Heritage orchardists identify and propagate rare apple trees

The Colorado Orange isn’t an orange at all…it’s a remarkable type of apple, a late-ripening golden yellow fruit with a reddish blush and a hint of citrus flavor. And if it weren’t for the efforts of orchardists like Jude and Addie Schuenemeyer, the Colorado Orange and other rare apple varieties might have been lost forever.

The Colorado Orange tree originated in the historic Fremont County orchard planted in the 1860s by Jesse Frazier, the first successful apple grower in the Colorado Territory. The Colorado Orange, nearly forgotten today, was popular and well-known in its heyday. It was featured in catalogs and even sent along in boxes of the state’s finest apples to President Teddy Roosevelt in 1905. And in 2018, there was only one known Colorado Orange tree left.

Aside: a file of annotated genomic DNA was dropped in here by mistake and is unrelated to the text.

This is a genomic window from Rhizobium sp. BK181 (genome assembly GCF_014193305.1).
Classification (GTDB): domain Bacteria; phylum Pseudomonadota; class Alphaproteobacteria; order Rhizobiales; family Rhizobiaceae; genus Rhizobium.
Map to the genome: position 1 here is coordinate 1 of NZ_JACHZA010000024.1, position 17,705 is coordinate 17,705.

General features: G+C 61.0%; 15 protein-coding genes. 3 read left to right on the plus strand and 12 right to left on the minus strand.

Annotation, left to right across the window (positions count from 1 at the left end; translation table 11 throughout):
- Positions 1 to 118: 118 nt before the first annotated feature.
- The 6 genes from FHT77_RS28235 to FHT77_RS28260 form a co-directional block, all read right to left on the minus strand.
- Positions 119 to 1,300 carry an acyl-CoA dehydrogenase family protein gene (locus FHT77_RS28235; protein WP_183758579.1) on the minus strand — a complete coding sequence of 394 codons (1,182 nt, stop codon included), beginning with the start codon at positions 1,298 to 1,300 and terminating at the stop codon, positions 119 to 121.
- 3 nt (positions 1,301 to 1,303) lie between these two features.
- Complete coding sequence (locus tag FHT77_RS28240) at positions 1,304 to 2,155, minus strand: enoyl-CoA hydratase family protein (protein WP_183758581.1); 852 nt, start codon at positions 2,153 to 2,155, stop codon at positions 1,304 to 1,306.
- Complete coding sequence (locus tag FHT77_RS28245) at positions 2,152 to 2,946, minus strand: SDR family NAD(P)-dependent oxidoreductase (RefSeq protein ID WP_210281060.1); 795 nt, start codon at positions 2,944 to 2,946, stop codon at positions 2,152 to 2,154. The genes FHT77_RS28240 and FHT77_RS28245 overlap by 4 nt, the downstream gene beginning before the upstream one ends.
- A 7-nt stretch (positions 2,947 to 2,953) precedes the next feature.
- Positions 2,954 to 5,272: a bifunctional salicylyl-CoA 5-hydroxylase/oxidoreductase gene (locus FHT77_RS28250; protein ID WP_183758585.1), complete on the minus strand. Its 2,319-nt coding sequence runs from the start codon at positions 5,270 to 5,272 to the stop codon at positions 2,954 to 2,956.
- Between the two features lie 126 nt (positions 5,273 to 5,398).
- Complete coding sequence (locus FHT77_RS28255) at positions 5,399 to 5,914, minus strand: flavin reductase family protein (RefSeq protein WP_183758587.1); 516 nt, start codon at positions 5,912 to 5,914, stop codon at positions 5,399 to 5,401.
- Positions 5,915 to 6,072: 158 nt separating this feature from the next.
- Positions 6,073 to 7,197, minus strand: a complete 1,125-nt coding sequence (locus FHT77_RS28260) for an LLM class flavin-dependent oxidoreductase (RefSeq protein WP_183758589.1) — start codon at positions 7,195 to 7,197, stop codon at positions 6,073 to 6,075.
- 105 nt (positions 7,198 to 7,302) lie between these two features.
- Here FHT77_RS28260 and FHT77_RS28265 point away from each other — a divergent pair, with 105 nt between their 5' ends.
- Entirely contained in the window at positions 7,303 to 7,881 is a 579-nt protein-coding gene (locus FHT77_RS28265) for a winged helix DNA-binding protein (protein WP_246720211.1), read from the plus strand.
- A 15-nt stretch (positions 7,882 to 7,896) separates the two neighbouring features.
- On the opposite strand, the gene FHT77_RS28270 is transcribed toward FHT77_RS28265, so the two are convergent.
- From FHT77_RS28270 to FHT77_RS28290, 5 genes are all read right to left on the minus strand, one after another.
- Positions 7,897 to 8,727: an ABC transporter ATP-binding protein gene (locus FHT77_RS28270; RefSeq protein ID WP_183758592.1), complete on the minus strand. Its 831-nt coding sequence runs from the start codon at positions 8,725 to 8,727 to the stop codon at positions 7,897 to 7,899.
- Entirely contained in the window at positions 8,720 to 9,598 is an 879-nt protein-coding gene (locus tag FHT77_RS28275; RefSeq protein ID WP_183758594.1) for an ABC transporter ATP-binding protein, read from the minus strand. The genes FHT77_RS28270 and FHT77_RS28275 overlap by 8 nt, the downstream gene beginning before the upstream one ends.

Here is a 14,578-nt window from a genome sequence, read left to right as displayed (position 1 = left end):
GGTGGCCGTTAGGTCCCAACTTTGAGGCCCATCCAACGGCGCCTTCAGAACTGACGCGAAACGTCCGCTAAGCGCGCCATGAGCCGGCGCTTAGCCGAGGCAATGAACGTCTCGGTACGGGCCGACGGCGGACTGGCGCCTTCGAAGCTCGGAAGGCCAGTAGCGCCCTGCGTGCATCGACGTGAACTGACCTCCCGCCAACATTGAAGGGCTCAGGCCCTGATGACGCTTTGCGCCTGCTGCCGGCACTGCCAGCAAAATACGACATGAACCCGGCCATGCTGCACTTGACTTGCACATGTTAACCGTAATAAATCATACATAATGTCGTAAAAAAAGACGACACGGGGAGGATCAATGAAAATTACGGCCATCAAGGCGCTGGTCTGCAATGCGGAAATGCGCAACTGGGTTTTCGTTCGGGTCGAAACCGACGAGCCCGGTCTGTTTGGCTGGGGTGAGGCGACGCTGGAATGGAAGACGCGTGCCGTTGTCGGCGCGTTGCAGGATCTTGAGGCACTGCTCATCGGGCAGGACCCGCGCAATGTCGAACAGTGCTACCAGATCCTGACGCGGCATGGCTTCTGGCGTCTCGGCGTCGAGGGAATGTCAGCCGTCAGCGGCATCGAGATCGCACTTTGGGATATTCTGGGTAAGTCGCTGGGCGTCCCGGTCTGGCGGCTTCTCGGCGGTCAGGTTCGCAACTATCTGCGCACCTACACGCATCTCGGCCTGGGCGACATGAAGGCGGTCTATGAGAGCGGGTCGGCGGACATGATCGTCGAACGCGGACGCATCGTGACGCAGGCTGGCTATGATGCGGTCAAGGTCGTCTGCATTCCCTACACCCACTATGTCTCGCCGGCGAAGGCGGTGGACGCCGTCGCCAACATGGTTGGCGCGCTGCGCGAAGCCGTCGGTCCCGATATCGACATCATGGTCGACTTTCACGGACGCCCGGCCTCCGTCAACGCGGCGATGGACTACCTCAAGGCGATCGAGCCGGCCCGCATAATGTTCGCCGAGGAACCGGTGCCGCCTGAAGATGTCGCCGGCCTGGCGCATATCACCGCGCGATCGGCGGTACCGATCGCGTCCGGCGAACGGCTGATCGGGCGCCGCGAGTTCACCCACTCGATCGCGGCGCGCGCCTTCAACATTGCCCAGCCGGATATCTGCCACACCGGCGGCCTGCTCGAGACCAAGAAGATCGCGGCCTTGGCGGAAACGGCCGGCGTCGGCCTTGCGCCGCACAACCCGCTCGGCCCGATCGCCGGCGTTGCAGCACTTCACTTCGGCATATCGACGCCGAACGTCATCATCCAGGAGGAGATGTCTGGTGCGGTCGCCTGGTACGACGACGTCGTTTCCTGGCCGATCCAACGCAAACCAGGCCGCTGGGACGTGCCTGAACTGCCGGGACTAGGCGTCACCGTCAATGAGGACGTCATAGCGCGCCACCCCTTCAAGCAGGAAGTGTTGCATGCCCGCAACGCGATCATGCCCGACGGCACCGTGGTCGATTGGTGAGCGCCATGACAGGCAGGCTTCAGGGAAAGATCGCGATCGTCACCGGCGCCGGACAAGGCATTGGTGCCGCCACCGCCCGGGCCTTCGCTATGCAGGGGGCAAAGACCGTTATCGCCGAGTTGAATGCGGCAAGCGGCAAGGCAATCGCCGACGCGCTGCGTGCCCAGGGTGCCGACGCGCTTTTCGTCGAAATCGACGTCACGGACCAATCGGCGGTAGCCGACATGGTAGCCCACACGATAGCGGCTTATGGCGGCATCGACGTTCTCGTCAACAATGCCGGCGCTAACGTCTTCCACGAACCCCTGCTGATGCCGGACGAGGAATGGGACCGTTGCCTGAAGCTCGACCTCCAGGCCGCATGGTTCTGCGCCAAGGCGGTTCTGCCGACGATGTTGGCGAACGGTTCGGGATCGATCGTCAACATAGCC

Jude Schuenemeyer says that the Colorado Orange is not the only endangered strain of apple in the state with an interesting story. He and his wife have found many “unique unknowns,” varieties with just one or two trees left that they send to a lab for DNA testing. The Schuenemeyers co-direct the Montezuma Orchard Restoration Project (MORP), and they are rescuing these rare trees in a cluster of heritage orchards in their care in Montezuma County. “Our mission is to work to preserve Colorado’s fruit growing heritage,” said Jude Schuenemeyer. Read full story at San Juan Skyway Visitor Guide…

By Deb Dion | March 9, 2021

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